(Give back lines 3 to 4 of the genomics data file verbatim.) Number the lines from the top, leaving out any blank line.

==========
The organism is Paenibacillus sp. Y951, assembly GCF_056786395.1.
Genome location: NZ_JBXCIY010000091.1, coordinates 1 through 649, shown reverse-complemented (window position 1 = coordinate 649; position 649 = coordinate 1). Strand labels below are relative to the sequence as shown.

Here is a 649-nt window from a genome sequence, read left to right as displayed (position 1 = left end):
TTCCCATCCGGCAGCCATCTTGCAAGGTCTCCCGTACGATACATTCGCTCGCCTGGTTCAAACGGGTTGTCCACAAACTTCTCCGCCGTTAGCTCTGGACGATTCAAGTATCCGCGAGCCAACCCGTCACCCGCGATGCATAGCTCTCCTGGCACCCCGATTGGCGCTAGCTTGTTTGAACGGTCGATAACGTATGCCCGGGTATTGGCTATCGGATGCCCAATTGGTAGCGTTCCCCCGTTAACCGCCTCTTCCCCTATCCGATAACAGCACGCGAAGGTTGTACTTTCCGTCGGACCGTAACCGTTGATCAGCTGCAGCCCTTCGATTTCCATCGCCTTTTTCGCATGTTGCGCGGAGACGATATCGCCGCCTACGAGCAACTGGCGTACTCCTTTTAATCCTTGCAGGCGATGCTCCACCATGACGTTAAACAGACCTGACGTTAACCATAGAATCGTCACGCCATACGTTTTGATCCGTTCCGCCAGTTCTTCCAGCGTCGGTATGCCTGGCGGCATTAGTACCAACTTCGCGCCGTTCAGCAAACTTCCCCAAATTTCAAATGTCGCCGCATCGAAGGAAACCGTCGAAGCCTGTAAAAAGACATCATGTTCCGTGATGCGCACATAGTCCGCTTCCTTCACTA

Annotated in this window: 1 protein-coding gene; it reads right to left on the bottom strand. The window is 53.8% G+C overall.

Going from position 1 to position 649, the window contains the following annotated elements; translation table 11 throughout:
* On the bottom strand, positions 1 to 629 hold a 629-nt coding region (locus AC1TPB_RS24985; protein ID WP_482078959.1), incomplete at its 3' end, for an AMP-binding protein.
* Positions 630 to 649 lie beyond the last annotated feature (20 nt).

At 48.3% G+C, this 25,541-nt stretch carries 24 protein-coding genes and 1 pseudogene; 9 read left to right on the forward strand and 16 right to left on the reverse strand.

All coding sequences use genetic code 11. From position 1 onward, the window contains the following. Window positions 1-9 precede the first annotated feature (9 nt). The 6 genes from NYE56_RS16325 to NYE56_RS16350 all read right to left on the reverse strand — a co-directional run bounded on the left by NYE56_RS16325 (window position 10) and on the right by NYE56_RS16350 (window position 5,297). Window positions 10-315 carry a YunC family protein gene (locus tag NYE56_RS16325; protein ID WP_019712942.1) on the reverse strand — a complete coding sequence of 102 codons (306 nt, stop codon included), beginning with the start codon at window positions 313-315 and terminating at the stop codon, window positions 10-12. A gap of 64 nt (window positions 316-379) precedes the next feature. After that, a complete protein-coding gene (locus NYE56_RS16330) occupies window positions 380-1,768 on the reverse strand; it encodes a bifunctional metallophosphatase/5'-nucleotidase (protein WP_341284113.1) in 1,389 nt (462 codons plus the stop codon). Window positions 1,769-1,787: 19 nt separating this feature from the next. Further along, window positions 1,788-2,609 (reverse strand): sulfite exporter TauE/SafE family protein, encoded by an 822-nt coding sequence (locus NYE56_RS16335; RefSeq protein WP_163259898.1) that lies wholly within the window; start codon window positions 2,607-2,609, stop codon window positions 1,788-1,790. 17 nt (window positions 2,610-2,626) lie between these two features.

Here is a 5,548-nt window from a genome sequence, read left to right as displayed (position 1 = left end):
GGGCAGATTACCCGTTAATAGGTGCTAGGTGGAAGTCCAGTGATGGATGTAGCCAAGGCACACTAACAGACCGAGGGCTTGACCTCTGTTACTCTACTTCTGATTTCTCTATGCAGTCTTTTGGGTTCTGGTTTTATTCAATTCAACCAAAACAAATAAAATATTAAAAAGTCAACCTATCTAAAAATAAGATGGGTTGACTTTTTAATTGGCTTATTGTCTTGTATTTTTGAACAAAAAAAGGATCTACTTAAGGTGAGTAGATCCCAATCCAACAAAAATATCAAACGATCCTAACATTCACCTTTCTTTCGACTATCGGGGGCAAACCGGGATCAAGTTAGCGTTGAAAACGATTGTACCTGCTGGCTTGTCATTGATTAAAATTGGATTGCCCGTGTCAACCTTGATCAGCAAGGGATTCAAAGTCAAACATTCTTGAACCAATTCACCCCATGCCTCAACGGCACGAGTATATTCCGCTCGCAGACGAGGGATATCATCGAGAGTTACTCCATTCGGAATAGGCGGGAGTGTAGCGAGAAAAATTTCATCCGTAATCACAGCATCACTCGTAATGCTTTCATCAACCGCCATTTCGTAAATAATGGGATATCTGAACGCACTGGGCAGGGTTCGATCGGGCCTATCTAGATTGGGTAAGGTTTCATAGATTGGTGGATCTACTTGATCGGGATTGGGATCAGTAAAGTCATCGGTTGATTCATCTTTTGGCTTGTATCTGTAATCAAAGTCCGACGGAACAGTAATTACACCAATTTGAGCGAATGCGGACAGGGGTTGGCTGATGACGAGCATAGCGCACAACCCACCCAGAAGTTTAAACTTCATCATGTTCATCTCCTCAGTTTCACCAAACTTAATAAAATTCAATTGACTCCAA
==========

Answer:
Here is a 649-nt window from a genome sequence, read left to right as displayed (position 1 = left end):
TTCCCATCCGGCAGCCATCTTGCAAGGTCTCCCGTACGATACATTCGCTCGCCTGGTTCAAACGGGTTGTCCACAAACTTCTCCGCCGTTAGCTCTGGACGATTCAAGTATCCGCGAGCCAACCCGTCACCCGCGATGCATAGCTCTCCTGGCACCCCGATTGGCGCTAGCTTGTTTGAACGGTCGATAACGTATGCCCGGGTATTGGCTATCGGATGCCCAATTGGTAGCGTTCCCCCGTTAACCGCCTCTTCCCCTATCCGATAACAGCACGCGAAGGTTGTACTTTCCGTCGGACCGTAACCGTTGATCAGCTGCAGCCCTTCGATTTCCATCGCCTTTTTCGCATGTTGCGCGGAGACGATATCGCCGCCTACGAGCAACTGGCGTACTCCTTTTAATCCTTGCAGGCGATGCTCCACCATGACGTTAAACAGACCTGACGTTAACCATAGAATCGTCACGCCATACGTTTTGATCCGTTCCGCCAGTTCTTCCAGCGTCGGTATGCCTGGCGGCATTAGTACCAACTTCGCGCCGTTCAGCAAACTTCCCCAAATTTCAAATGTCGCCGCATCGAAGGAAACCGTCGAAGCCTGTAAAAAGACATCATGTTCCGTGATGCGCACATAGTCCGCTTCCTTCACTA